“Take fast hold of instruction; let her not go: keep her; for she is thy life” – verse 13. Christ Jesus famously said, “I am the way, the truth, & the life: no man cometh unto the Father, but by me.” That last phrase causes me to think of the end of our journey – the way is unto the Father. Without implying they are not a part of our eternity with the Lord, aren’t “the truth” and “the life” more about the journey than the destination? For the saint of God, wisdom is supposed to be the life we are currently living – “She is thy life.”
And “the path of the just is as the shining light, that shineth more and more unto the perfect day” – verse 18. The “yosher” path shines more brightly with every step – every quarter mile. The nearer we get to the Celestial City, the brighter its glow will be on the path we tread. But that doesn’t mean that the enemy will become less intense or incensed against us. Just because the path is brighter, it doesn’t necessarily mean that it will be easier. In fact, it will probably be harder because of God’s enemies. But that does not mean that the journey will not be better. The fellowship with the One who is our Wisdom will be sweeter every step we take along His pathway. The companionship with other travelers will be more joyful. And it is on this path where the Holy Spirit ministers most blessedly. “The path of the just is as the shining light, that shineth more and more unto the perfect day.”
In the midst of this discussion Solomon paints a picture of the other path – that of the wicked.
“Enter not into the path of the wicked, and go not in the way of evil men. Avoid it, pass not by it, turn from it, and pass away. For they sleep not, except they have done mischief; and their sleep is taken away, unless they cause some to fall. For they eat the bread of wickedness, and drink the wine of violence.”
Both, Brother Estes and I have known Baptists, professed Christians, who have converted to Catholicism. I am sure that of the few who have done so, there may have been different reasons. Perhaps it was the battle for the rights of the unborn; some may like the rites & beauty of Catholicism. Some became Catholics because of their love for a Catholic friend. There may be hundreds of reasons. But it could be said that each of those pathways SHOULD have been carefully avoided. When the Christian fell in love with that unbeliever, he should have turned and run even if his heart was breaking. Moral issues can be fought without identification with the Catholics. And a stain-glassed cathedral does not constitute a godly place of worship. “Enter not into the path of the wicked, and go not in the way of evil men. Avoid it, pass not by it, turn from it, and pass away.”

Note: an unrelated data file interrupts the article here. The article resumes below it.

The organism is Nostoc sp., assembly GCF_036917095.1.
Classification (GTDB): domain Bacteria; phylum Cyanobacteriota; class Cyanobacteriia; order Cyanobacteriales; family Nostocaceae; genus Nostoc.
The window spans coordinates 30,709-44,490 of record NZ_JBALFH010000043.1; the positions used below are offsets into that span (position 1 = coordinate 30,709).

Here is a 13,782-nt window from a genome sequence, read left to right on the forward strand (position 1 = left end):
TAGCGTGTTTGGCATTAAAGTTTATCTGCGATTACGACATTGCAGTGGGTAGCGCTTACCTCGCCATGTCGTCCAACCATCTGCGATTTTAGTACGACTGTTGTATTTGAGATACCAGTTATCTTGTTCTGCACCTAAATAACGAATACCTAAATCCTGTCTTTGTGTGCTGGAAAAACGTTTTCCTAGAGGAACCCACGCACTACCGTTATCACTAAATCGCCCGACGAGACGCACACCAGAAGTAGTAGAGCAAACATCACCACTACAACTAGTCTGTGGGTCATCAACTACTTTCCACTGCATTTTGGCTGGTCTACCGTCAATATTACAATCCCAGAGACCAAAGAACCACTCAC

Many of the people walking down the unwise path – the non-yosher trail – sleep not unless they have done some mischief. This word “mischief” is most often translated “evil.” These evil people, “don’t sleep until they have caused someone else to fall.” Not only do they fill their broad road with mines, pits and detours, but they serepiticiously slide over to the “yosher;” path, trying to cause the righteous to fall.
They sustain themselves with bad food – the bread of wickedness, drinking the wine of violence. Oh, they might not pull a knife and threaten the righteous man, but they rejoice in making him afraid, or to sin against his Saviour. They may tease or cajole; they might verbally abuse or ridicule your faith or your Christian walk. They may want to make your walk as dark as possible, for their way “is as darkness.” But ultimately “they know not at what they (themselves) stumble.” And why? Because they are blind; blind to the truth; blind to wisdom; blind towards God.